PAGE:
Genome of the marsupial Monodelphis domestica reveals innovation in non-coding sequences. Nature
ABSTRACT We report a high-quality draft of the genome sequence of the grey, short-tailed opossum (Monodelphis domestica). As the first metatherian ('marsupial') species to be sequenced, the opossum provides a unique perspective on the organization and evolution of mammalian genomes. Distinctive features of the opossum chromosomes provide support for recent theories about genome evolution and function, including a strong influence of biased gene conversion on nucleotide sequence composition, and a relationship between chromosomal characteristics and X chromosome inactivation. Comparison of opossum and eutherian genomes also reveals a sharp difference in evolutionary innovation between protein-coding and non-coding functional elements. True innovation in protein-coding genes seems to be relatively rare, with lineage-specific differences being largely due to diversification and rapid turnover in gene families involved in environmental interactions. In contrast, about 20% of eutherian conserved non-coding elements (CNEs) are recent inventions that postdate the divergence of Eutheria and Metatheria. A substantial proportion of these eutherian-specific CNEs arose from sequence inserted by transposable elements, pointing to transposons as a major creative force in the evolution of mammalian gene regulation.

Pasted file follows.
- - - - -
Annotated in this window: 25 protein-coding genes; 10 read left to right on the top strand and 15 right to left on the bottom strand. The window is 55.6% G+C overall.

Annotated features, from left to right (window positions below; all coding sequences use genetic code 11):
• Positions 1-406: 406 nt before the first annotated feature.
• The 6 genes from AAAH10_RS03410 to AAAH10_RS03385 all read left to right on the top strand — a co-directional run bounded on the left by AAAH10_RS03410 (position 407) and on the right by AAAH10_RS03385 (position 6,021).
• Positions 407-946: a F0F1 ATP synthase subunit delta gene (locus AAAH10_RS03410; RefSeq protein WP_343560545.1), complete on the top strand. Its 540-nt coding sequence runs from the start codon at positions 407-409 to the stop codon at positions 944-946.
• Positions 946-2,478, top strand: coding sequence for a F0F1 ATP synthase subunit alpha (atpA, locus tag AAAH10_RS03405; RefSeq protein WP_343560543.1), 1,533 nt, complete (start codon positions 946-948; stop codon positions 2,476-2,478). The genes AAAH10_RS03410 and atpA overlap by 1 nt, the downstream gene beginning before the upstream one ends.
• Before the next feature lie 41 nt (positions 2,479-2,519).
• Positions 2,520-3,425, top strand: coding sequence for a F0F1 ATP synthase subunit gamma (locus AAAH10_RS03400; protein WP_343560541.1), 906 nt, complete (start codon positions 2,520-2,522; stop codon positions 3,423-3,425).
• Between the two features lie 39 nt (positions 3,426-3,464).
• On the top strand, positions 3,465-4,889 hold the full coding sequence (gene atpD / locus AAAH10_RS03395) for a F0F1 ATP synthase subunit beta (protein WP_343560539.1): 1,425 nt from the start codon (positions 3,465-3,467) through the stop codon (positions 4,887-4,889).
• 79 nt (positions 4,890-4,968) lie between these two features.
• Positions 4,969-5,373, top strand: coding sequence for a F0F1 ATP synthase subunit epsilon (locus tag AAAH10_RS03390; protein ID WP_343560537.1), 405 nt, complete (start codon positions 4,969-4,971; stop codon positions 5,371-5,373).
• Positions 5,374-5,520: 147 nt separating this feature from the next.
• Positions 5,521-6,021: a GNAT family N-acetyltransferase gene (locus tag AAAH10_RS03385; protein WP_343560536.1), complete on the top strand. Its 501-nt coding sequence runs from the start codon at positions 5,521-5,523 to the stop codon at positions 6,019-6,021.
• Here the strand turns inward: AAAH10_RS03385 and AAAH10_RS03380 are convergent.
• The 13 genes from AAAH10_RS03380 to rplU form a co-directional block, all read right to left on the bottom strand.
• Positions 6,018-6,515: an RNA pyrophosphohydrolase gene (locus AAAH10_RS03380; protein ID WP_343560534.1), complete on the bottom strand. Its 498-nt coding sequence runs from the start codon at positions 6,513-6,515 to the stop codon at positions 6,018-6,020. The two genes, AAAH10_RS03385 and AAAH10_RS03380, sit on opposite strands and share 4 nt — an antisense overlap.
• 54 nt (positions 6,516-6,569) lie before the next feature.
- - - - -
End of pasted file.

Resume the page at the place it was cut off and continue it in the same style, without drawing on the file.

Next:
- SourceAvailable from: Nirmala Arul Rayan
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- "e relatively low ( 0 . 27 subs / site ) only because half of the genomic positions assigned to this repeat family were evolutionarily constrained . Overall , the pattern of TE enrichment within ACs is consistent with a model in which all TE families possess approximately the same functional potential . As previously suggested ( Lowe at al . 2007 ; Mikkelsen et al . 2007 ) , the ancient repeat families that do show functional enrichment most likely do so because their non - constrained instances have decayed so much that they are no longer recognizable as TEs by RepeatMasker ."